Thursday, April 1, 2010


This week I received the following email. I have deleted the name of the newspaper and sender but the message still stands.

“Reading this week’s newspaper I came across an article headed ‘Don’t buy in Spain.’ I don´t know about you but I am getting pretty fed up, sad tho’ it is, of hearing about the poor sods who are about to lose everything they own through inept and greedy lawyers, slick tongued developers and estate agents who do little or no research. I feel genuine sorrow for them, don’t get me wrong, but just for once could somebody with some clout speak up for the thousands of happy purchasers in Spain?

“These disasters are such a small minority but the bad publicity has spread like a cancer through Europe and is doing this country a great deal of harm. I for one have had to close my office, having not made a sale for 15 months, in a town that once thrived on tourism and foreign money. No doubt there are many more towns in dire straits out there.”

That property buyers foreign and Spanish have suffered in Spain is not in doubt – indeed the European Parliament, backed by Spanish MEPs, highlighted the injustices of the coastal law just last week. None-the-less as the above email rightly points out the vast majority of Britons who have purchased in Spain are completely happy.

In addition although some have fallen foul of Spanish property frauds there are many more who have been tricked out of their hard earned cash by property investment deals, time share scams or financial disasters peddled by British conmen or women. If you want to read some real horror stories go to the Costa Action Group website.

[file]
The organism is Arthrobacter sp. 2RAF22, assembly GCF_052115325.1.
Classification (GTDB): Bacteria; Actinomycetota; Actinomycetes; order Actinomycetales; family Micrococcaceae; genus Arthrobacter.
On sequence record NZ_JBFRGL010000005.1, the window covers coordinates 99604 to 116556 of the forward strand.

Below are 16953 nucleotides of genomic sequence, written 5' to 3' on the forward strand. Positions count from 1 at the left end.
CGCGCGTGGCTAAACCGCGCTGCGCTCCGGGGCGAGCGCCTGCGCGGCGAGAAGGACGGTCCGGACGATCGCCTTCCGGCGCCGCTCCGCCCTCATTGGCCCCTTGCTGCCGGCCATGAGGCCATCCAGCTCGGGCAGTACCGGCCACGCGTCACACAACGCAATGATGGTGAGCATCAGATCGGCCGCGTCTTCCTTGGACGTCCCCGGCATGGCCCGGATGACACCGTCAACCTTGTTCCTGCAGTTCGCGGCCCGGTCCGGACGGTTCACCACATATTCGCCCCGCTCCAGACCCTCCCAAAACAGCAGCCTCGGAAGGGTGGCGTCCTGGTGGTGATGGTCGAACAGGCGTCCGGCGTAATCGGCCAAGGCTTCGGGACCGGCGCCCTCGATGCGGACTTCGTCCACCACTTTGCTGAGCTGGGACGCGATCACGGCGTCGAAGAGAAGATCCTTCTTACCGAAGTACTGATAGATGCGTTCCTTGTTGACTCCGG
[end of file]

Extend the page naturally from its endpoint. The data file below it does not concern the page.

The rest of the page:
When I asked another ex-pat about the article mentioned in the email she told me she no longer read the newspaper because of its negative approach to the news. Well bad news might move newspapers but it certainly does little good to the image of Spain... a country both I and many others are now proud to call our home. Don’t get me wrong – wrongs should be highlighted but news should be fair and balanced to give an accurate overall view.

Another story given a negative twist was the fact that sixty per cent of Spaniards do not speak English. Look at it another way, forty per cent, probably fast moving towards fifty per cent do. Now ask yourself how many Britons in the UK speak Spanish – the world’s third most used language? Or how many Britons in Spain speak Spanish? Or how many Spaniards who have made their homes in Britain speak English. I don’t have the stats for these answers but I can make a shrewd guess – as I am sure can you too.

Half empty or half full?


Ronda Today said...

Kudos to you David for mentioning this, here in Ronda the vast majority of people I speak to are also sick of the bad press this particular newspaper gives those of us who are happy here and making an effort to integrate. Oh well, there will always be people who want bad news so I suppose the other paper is filling a need, but I for one wish the lot of them would pack their bags and go home, at least Spaniards would then only be exposed to native English speakers who really want to be here.

CraftyPip said...

Your comment says it all " bad news might move newspapers ".
The good news of the world is not so appealing.